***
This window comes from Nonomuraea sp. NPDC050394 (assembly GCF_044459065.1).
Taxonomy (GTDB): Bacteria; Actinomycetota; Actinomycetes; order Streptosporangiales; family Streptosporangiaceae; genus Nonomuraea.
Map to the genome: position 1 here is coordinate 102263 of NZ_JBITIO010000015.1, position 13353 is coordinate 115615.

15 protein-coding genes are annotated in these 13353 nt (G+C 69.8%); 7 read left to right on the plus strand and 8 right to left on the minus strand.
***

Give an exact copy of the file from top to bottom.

This window comes from Nonomuraea sp. NPDC050394 (assembly GCF_044459065.1).
Taxonomy (GTDB): Bacteria; Actinomycetota; Actinomycetes; order Streptosporangiales; family Streptosporangiaceae; genus Nonomuraea.
Map to the genome: position 1 here is coordinate 102263 of NZ_JBITIO010000015.1, position 13353 is coordinate 115615.

15 protein-coding genes are annotated in these 13353 nt (G+C 69.8%); 7 read left to right on the plus strand and 8 right to left on the minus strand.